BOSTON—In a conference of dazzling speakers and sessions on critical topics, the Jordan J. Cohen Humanism Lecture by Dr. Don Berwick was a distinct highlight at the 2017 AAMC Annual Meeting in Boston.
Co-sponsored by The Arnold P. Gold Foundation and the AAMC, the annual humanism lecture has featured such luminaries as Dr. Abraham Verghese (2012 and 2005), Pulitzer Prize-winning writer Anna Quindlen (2013), author and philosopher Parker Palmer (2011) and then-president of the Robert Wood Johnson Foundation Dr. Risa Lavizzo-Mourey (2009).
This year, Dr. Berwick, President Emeritus and Senior Fellow at the Institute for Healthcare Improvement, created a vision for a future healthcare in his lecture, “Changing the Balance of Power: New Designs for More Capable Care.” His urgent call to redesign the healthcare system focused on sharing power with patients, nixing “stupid rules,” and looking for ways to act in common, human ways that yield a great difference in our care for one another.
His talk was clearly of this moment, set against the backdrop of strife in America and the sense that a power struggle is driving us apart with terrible repercussions.
“If you don’t think healthcare is about power, you haven’t been paying attention,” Dr. Berwick said.
The radical idea of putting patients in control of the care – from inserting an IV line to even running their own dialysis treatment — has shown great promise in experiments around the globe, which Dr. Berwick showcased with multiple narratives. Studies of patient self-care in a co-production model have been shown to lower hospital admission rates and morbidity rates.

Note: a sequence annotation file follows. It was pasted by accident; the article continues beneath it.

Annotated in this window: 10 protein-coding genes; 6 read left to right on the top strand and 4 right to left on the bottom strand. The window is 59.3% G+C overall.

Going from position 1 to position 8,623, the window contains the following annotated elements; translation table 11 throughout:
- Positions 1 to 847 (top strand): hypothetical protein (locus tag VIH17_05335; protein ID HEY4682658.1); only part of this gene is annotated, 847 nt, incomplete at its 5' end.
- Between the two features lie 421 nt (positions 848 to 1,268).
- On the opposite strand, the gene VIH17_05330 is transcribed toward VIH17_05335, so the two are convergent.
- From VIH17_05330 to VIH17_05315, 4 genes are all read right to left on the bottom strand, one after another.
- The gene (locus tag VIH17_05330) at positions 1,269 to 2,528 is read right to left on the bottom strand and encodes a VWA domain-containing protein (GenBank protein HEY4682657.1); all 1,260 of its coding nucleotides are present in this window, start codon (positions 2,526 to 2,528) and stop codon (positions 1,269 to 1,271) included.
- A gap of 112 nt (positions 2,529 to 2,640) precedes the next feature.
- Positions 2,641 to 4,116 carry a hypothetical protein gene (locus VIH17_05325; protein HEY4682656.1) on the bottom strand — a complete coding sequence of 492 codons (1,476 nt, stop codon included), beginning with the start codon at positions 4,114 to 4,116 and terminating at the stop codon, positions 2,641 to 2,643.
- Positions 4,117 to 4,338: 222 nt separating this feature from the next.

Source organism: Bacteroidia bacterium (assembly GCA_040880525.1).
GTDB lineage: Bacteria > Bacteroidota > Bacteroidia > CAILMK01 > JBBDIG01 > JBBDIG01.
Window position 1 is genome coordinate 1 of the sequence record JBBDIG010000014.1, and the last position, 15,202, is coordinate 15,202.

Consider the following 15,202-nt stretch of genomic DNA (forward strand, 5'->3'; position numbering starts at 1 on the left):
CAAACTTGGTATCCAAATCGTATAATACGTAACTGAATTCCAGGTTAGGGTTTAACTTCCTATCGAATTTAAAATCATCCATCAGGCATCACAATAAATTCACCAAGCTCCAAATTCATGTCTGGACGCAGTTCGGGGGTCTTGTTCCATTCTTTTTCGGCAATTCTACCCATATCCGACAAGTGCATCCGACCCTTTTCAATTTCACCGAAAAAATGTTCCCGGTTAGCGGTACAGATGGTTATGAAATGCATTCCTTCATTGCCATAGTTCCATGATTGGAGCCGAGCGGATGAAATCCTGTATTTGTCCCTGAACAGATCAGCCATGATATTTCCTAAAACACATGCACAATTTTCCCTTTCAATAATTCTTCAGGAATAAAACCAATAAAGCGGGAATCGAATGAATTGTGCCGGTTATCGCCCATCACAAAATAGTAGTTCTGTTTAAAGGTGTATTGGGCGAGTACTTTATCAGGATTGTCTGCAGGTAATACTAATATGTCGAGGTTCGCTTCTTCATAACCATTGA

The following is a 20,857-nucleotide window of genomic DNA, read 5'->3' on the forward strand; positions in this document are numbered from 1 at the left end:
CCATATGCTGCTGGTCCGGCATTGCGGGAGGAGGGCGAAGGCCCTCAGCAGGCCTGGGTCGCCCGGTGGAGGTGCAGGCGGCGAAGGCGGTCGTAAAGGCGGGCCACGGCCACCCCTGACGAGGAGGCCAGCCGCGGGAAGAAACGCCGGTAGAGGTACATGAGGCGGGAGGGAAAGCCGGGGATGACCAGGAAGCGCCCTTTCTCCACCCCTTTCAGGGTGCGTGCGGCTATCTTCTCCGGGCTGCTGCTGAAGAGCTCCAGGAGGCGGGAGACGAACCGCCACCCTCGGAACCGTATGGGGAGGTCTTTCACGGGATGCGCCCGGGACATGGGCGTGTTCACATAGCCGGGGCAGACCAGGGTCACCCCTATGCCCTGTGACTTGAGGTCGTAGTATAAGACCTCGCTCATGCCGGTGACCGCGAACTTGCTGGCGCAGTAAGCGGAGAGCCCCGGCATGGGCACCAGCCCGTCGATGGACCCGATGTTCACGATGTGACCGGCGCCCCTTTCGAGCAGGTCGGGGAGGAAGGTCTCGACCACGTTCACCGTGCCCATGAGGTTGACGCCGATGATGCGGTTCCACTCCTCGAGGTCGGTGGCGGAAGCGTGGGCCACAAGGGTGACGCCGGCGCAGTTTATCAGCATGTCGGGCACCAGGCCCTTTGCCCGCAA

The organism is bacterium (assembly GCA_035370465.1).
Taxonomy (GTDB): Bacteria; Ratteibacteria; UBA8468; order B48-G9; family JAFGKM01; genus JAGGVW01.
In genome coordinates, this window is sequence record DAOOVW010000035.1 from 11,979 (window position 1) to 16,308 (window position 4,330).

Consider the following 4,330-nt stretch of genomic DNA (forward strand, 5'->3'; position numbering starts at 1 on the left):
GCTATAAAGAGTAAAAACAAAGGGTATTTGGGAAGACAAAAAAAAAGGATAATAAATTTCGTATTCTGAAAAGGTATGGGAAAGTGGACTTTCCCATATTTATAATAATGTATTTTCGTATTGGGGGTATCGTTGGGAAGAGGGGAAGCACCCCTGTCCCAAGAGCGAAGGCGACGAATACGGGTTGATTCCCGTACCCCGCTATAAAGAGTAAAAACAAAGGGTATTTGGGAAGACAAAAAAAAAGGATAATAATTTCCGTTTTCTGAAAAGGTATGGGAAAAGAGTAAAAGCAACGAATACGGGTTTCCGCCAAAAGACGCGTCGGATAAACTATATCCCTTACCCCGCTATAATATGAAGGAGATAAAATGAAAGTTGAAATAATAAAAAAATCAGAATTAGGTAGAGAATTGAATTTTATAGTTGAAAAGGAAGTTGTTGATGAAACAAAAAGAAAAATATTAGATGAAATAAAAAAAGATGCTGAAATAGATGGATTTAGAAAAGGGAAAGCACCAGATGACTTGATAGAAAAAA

“Dr. Berwick’s talk built on the idea of co-production of health, the concept that well-being is created together by patients, healthcare professionals, and families, and went further than we usually consider — truly empowering the patient to administer their own care. Patients have been rendered helpless for so long in our healthcare system. But no one is as invested as the patients in their own healing,” said Dr. Richard I. Levin, president and CEO of The Arnold P. Gold Foundation.
Dr. Berwick emphasized, however, that “we cannot give what we do not have.” The power must be given to patients by those who have power, by the hospitals, the doctors, the administrators, and the staff.
“Dr. Berwick gave us a path forward that depends on love and justice, a way to think about how we can contribute to change that improves care for patients, for healthcare professionals, and for our greater society. It was nothing short of amazing, and I hope we will all be thinking — and acting — on his insights,” said Dr. Levin.